Finland’s Paralympic bronze medallist Henry Manni believes his new coach and new training regime can help propel him to the top – starting with the Rieti Grand Prix in Italy this weekend (18-20 May).
Manni has been a regular on the podium in the men’s T34 wheelchair races since winning 200m T34 bronze at his first World Championships in 2013, but now he’s hoping his new set-up will provide the extra edge he needs to make it to the top.
The 25-year-old joined forces with coach Juha Heinänen after the London 2017 World Championships where he won 400m T34 bronze, a race won by Tunisia’s formidable racer Walid Ktila, who claimed no less than four gold medals in the British capital.
“I wanted to try a new coach because I wanted to make changes in my training,” explained Manni, who opens his season in Rieti at the fourth World Para Athletics Grand Prix of the year this weekend.
“We have changed the periodisation of my training and formed a multi-professional team. I’ve been satisfied with the changes and look forward to seeing their effects in competitions.
“I have not competed yet, but the trainings and tests have gone well. The goal is to get good races! I have made some big changes.”
Of course Manni has a major opportunity to go for gold later this summer at the Berlin 2018 European Championships, which take place in just over three months’ time.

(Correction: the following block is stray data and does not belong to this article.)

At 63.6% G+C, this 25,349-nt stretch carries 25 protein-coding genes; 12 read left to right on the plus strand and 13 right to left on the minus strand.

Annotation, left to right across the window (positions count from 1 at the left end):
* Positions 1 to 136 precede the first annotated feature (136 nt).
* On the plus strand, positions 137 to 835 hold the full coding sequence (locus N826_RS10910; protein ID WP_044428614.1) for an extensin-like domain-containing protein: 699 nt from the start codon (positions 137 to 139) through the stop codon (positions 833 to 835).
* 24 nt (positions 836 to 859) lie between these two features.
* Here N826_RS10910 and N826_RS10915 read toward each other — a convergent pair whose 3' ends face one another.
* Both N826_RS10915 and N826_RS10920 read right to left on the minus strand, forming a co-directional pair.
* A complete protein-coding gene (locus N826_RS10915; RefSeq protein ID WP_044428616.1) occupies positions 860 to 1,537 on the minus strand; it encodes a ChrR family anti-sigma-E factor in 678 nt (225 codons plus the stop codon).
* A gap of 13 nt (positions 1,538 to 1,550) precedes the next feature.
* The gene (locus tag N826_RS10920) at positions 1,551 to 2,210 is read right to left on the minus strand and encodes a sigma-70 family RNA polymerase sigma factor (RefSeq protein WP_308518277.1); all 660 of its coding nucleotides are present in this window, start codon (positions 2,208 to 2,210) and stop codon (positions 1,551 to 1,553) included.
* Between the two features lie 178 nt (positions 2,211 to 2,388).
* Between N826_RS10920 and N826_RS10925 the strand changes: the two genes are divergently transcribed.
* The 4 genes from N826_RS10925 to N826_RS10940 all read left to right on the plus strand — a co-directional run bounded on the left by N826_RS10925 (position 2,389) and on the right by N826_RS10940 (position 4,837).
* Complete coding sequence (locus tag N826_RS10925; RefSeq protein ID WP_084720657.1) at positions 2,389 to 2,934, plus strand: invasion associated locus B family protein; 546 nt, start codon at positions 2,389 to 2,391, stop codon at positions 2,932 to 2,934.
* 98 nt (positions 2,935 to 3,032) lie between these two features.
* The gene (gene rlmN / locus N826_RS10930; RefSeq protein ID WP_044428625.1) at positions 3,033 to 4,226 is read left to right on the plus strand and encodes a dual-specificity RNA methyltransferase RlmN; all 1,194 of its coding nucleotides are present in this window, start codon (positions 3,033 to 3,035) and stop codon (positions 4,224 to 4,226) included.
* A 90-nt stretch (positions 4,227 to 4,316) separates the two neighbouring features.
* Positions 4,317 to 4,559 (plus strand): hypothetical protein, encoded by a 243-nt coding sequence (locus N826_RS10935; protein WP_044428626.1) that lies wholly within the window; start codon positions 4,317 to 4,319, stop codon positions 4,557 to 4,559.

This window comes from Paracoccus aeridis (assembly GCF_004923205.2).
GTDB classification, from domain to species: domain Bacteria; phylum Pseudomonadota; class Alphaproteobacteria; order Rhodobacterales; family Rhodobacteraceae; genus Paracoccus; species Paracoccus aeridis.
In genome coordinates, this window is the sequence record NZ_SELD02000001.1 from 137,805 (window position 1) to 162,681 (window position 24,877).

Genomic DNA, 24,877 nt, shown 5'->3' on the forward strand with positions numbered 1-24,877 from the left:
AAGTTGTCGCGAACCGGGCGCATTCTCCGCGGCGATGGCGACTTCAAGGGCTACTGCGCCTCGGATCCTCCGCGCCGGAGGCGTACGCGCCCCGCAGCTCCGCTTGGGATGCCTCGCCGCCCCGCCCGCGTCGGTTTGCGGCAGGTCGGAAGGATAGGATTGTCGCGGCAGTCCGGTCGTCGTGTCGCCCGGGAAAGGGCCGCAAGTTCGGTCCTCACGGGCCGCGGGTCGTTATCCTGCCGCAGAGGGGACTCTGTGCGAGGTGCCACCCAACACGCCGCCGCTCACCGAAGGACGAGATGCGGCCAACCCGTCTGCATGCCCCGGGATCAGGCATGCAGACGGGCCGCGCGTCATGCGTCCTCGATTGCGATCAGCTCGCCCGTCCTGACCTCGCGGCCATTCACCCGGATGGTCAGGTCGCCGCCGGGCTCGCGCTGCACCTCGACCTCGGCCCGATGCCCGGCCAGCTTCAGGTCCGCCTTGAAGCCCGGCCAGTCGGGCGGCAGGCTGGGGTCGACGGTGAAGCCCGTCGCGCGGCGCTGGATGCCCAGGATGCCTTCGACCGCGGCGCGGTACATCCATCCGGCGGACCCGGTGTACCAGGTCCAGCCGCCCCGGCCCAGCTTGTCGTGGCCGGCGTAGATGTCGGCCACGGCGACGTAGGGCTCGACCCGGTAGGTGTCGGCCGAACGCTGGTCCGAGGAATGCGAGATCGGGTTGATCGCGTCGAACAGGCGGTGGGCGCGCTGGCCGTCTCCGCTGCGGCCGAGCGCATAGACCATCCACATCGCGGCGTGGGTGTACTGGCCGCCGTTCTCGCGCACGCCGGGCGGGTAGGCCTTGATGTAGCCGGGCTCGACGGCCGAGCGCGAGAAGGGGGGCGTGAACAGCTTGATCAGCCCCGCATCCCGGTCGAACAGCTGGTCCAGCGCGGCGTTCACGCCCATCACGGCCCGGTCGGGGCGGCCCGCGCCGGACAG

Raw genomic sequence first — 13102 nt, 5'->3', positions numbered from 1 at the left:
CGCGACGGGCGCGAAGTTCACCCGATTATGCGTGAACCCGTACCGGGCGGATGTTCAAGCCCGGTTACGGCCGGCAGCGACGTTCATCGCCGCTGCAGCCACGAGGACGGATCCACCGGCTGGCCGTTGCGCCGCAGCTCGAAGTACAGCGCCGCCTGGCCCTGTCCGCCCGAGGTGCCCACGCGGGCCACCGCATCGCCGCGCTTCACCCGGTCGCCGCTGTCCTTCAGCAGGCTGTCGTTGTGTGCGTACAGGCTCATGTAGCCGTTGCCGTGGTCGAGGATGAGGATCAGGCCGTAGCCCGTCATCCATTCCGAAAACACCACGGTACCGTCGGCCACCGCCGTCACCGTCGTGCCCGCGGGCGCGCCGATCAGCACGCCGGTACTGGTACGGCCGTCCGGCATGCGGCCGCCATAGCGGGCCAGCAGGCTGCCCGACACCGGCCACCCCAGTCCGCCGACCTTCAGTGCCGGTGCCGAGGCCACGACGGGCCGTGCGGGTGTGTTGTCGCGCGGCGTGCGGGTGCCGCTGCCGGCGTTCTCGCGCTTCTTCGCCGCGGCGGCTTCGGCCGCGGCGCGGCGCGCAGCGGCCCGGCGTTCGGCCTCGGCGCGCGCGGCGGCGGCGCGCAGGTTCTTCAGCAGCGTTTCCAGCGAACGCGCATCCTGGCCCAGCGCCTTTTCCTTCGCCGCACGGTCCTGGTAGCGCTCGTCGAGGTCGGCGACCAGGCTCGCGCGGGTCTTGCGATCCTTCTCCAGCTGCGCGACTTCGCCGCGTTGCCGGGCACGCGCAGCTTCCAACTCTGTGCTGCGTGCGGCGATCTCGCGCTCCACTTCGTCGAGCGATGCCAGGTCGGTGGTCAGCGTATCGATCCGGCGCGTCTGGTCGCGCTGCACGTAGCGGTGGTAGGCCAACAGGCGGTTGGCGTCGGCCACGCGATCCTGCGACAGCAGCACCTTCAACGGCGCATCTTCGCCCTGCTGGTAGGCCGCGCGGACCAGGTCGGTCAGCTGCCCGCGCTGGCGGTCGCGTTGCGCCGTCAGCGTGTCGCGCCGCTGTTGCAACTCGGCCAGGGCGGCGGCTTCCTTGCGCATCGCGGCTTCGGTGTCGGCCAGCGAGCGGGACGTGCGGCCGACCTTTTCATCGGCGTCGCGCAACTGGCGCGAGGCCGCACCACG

The Finn won three golds and one silver medal at the last European Championships in Grosseto, Italy, two years ago and with no Ktila or Emirati Mohamed Al Hammadi present, he is a major favourite for gold once again.
Getting the best possible start to his season is key.
“The goal is to be in the best shape of the season at the European Championships,” added Manni.
“I enjoy competing. The bigger race, the better performance from me. I will compete in Switzerland (at the Nottwil Grand Prix), in the Berlin Grand Prix race and many times in Finland before the Championships. But of course a good start is the goal!”
Manni won a clean sweep of four golds at Swansea 2014, but lost out to Great Britain’s Isaac Towers over two laps in 2016. Although his focus has been on the sprints, he believes he is capable of reclaiming the 800m title this year.
“I have seven golds and one silver medal. Of course it means a lot but I don’t stress about it. I have always been relaxed at the European Championships. No stress, only good races!
“I've been training more 100 to 400m, but my neck is strong enough for a 800m gold medal, too.”